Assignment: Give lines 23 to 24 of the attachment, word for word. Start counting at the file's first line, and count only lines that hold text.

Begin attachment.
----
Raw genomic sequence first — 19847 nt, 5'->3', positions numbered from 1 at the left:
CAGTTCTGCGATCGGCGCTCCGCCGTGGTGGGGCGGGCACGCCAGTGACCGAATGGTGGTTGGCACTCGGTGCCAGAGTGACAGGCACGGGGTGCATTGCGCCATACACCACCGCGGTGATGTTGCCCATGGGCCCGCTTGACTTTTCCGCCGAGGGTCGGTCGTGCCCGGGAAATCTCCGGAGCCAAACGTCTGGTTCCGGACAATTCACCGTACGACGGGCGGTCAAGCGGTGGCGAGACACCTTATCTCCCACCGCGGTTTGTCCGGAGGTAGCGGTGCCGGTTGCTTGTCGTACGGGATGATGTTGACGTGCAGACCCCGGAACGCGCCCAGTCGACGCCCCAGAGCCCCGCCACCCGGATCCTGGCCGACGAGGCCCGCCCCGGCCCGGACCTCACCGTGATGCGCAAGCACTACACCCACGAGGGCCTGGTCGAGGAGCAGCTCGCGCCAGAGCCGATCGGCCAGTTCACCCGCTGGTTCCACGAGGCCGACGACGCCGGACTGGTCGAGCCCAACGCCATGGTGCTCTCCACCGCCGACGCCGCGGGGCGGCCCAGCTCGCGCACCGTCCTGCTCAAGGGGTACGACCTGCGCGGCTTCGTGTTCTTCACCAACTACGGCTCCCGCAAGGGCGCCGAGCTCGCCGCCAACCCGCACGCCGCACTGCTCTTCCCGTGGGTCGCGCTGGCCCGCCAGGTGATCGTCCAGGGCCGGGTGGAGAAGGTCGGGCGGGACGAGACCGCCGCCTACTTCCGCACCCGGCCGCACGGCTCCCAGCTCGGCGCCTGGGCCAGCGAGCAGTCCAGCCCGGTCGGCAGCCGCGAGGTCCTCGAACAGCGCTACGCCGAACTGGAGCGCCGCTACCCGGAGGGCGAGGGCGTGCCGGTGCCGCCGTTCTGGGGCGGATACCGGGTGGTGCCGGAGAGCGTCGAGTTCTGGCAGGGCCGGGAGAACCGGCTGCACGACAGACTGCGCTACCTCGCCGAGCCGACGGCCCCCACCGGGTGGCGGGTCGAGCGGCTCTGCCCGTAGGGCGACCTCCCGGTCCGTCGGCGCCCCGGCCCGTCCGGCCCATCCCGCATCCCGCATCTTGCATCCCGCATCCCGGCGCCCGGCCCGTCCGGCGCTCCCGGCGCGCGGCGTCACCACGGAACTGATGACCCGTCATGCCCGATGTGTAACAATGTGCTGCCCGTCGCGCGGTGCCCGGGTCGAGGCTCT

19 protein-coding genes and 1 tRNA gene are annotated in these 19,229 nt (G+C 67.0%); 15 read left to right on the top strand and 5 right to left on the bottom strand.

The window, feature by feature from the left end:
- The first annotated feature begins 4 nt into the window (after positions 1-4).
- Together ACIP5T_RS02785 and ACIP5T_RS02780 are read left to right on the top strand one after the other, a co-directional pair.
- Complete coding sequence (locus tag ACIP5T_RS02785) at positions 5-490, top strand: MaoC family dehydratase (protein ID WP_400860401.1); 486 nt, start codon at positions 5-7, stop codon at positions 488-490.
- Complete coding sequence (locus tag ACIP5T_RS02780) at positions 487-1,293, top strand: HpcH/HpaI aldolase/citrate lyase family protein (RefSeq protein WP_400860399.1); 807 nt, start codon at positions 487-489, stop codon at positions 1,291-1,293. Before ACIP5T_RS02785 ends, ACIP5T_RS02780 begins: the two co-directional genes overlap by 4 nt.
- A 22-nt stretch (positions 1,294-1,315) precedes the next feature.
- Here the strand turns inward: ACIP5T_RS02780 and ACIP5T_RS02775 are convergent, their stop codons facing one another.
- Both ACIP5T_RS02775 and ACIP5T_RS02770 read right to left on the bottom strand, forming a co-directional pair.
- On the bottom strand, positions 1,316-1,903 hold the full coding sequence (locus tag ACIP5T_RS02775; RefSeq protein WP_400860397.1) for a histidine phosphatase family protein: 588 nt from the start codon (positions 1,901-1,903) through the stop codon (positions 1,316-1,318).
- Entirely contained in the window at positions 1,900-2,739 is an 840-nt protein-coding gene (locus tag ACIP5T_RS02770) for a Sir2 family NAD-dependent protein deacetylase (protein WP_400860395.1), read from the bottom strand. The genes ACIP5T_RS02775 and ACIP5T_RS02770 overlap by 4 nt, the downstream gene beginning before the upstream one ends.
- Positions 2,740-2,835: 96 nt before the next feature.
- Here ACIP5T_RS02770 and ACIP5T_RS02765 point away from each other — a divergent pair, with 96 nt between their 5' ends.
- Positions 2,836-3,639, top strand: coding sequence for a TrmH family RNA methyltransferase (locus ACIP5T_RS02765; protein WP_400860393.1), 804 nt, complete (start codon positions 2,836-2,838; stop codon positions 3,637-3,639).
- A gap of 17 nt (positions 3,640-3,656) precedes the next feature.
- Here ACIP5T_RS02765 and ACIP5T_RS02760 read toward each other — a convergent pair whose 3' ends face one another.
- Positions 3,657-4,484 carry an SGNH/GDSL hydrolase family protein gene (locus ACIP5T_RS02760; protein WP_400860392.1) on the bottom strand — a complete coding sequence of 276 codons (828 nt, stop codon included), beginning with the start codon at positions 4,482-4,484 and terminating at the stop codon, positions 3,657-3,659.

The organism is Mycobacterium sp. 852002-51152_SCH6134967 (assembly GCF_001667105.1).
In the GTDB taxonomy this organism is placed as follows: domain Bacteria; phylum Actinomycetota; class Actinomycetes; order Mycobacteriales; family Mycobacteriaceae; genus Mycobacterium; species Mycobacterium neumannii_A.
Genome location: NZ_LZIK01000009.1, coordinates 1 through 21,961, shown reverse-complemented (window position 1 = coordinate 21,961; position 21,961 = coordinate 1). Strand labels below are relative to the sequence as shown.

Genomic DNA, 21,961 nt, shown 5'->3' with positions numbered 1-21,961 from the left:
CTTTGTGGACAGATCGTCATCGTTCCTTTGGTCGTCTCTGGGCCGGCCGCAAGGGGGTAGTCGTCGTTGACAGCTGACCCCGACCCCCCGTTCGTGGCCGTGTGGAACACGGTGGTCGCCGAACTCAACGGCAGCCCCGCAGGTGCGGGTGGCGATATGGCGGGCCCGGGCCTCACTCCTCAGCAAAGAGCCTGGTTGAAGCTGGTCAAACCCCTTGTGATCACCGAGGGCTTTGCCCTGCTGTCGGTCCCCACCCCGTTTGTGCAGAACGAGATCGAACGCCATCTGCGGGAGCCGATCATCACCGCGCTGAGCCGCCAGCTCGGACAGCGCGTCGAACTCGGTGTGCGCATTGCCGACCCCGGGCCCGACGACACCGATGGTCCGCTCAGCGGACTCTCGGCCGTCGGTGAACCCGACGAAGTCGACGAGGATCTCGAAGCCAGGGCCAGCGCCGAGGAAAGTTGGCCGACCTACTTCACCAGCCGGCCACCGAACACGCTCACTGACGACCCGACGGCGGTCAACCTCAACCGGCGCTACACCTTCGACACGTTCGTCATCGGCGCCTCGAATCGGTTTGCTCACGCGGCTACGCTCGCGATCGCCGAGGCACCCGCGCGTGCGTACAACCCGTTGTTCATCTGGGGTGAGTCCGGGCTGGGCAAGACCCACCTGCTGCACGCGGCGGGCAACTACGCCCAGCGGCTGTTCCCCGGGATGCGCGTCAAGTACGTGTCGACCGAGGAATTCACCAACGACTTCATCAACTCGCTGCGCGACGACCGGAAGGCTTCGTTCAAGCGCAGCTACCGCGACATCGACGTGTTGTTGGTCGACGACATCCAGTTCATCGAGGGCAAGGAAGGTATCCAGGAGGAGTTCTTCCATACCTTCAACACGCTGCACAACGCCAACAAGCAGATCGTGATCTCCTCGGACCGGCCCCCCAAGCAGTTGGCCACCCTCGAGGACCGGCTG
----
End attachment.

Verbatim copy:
Genomic DNA, 21,961 nt, shown 5'->3' with positions numbered 1-21,961 from the left:
CTTTGTGGACAGATCGTCATCGTTCCTTTGGTCGTCTCTGGGCCGGCCGCAAGGGGGTAGTCGTCGTTGACAGCTGACCCCGACCCCCCGTTCGTGGCCGTGTGGAACACGGTGGTCGCCGAACTCAACGGCAGCCCCGCAGGTGCGGGTGGCGATATGGCGGGCCCGGGCCTCACTCCTCAGCAAAGAGCCTGGTTGAAGCTGGTCAAACCCCTTGTGATCACCGAGGGCTTTGCCCTGCTGTCGGTCCCCACCCCGTTTGTGCAGAACGAGATCGAACGCCATCTGCGGGAGCCGATCATCACCGCGCTGAGCCGCCAGCTCGGACAGCGCGTCGAACTCGGTGTGCGCATTGCCGACCCCGGGCCCGACGACACCGATGGTCCGCTCAGCGGACTCTCGGCCGTCGGTGAACCCGACGAAGTCGACGAGGATCTCGAAGCCAGGGCCAGCGCCGAGGAAAGTTGGCCGACCTACTTCACCAGCCGGCCACCGAACACGCTCACTGACGACCCGACGGCGGTCAACCTCAACCGGCGCTACACCTTCGACACGTTCGTCATCGGCGCCTCGAATCGGTTTGCTCACGCGGCTACGCTCGCGATCGCCGAGGCACCCGCGCGTGCGTACAACCCGTTGTTCATCTGGGGTGAGTCCGGGCTGGGCAAGACCCACCTGCTGCACGCGGCGGGCAACTACGCCCAGCGGCTGTTCCCCGGGATGCGCGTCAAGTACGTGTCGACCGAGGAATTCACCAACGACTTCATCAACTCGCTGCGCGACGACCGGAAGGCTTCGTTCAAGCGCAGCTACCGCGACATCGACGTGTTGTTGGTCGACGACATCCAGTTCATCGAGGGCAAGGAAGGTATCCAGGAGGAGTTCTTCCATACCTTCAACACGCTGCACAACGCCAACAAGCAGATCGTGATCTCCTCGGACCGGCCCCCCAAGCAGTTGGCCACCCTCGAGGACCGGCTG